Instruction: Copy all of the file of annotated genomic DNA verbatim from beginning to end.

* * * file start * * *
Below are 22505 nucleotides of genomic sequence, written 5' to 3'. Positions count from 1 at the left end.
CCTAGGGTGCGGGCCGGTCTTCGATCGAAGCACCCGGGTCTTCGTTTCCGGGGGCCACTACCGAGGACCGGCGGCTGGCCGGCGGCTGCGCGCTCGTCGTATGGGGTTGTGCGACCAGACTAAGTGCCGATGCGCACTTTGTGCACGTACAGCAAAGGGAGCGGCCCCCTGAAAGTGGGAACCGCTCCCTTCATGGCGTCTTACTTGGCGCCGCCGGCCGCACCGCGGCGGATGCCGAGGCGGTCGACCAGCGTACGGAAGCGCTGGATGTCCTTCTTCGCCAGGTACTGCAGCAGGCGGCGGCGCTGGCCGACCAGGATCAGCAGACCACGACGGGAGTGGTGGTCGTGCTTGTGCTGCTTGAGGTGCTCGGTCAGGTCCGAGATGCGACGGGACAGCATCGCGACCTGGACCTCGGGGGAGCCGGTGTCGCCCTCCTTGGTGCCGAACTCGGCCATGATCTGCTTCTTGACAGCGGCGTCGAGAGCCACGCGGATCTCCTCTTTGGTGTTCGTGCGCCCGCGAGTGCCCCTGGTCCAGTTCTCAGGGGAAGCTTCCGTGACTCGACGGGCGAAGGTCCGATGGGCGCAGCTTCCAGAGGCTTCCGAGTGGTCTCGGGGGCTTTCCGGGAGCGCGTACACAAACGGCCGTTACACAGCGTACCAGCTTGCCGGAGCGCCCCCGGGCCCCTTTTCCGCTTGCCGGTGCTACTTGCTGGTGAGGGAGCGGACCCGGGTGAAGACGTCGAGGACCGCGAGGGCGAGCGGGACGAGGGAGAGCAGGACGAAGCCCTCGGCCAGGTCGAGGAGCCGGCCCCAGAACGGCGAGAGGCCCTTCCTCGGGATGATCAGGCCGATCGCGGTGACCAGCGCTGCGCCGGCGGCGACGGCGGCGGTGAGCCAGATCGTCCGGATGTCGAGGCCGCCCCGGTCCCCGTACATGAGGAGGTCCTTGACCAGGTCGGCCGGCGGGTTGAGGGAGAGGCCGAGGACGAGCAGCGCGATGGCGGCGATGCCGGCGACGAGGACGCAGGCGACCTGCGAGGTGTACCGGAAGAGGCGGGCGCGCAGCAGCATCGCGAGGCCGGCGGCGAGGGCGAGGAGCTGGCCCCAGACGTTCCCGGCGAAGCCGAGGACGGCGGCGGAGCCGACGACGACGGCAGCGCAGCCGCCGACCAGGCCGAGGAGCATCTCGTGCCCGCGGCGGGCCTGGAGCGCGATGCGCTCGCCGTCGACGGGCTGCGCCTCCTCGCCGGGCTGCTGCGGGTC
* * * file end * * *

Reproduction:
Below are 22505 nucleotides of genomic sequence, written 5' to 3'. Positions count from 1 at the left end.
CCTAGGGTGCGGGCCGGTCTTCGATCGAAGCACCCGGGTCTTCGTTTCCGGGGGCCACTACCGAGGACCGGCGGCTGGCCGGCGGCTGCGCGCTCGTCGTATGGGGTTGTGCGACCAGACTAAGTGCCGATGCGCACTTTGTGCACGTACAGCAAAGGGAGCGGCCCCCTGAAAGTGGGAACCGCTCCCTTCATGGCGTCTTACTTGGCGCCGCCGGCCGCACCGCGGCGGATGCCGAGGCGGTCGACCAGCGTACGGAAGCGCTGGATGTCCTTCTTCGCCAGGTACTGCAGCAGGCGGCGGCGCTGGCCGACCAGGATCAGCAGACCACGACGGGAGTGGTGGTCGTGCTTGTGCTGCTTGAGGTGCTCGGTCAGGTCCGAGATGCGACGGGACAGCATCGCGACCTGGACCTCGGGGGAGCCGGTGTCGCCCTCCTTGGTGCCGAACTCGGCCATGATCTGCTTCTTGACAGCGGCGTCGAGAGCCACGCGGATCTCCTCTTTGGTGTTCGTGCGCCCGCGAGTGCCCCTGGTCCAGTTCTCAGGGGAAGCTTCCGTGACTCGACGGGCGAAGGTCCGATGGGCGCAGCTTCCAGAGGCTTCCGAGTGGTCTCGGGGGCTTTCCGGGAGCGCGTACACAAACGGCCGTTACACAGCGTACCAGCTTGCCGGAGCGCCCCCGGGCCCCTTTTCCGCTTGCCGGTGCTACTTGCTGGTGAGGGAGCGGACCCGGGTGAAGACGTCGAGGACCGCGAGGGCGAGCGGGACGAGGGAGAGCAGGACGAAGCCCTCGGCCAGGTCGAGGAGCCGGCCCCAGAACGGCGAGAGGCCCTTCCTCGGGATGATCAGGCCGATCGCGGTGACCAGCGCTGCGCCGGCGGCGACGGCGGCGGTGAGCCAGATCGTCCGGATGTCGAGGCCGCCCCGGTCCCCGTACATGAGGAGGTCCTTGACCAGGTCGGCCGGCGGGTTGAGGGAGAGGCCGAGGACGAGCAGCGCGATGGCGGCGATGCCGGCGACGAGGACGCAGGCGACCTGCGAGGTGTACCGGAAGAGGCGGGCGCGCAGCAGCATCGCGAGGCCGGCGGCGAGGGCGAGGAGCTGGCCCCAGACGTTCCCGGCGAAGCCGAGGACGGCGGCGGAGCCGACGACGACGGCAGCGCAGCCGCCGACCAGGCCGAGGAGCATCTCGTGCCCGCGGCGGGCCTGGAGCGCGATGCGCTCGCCGTCGACGGGCTGCGCCTCCTCGCCGGGCTGCTGCGGGTC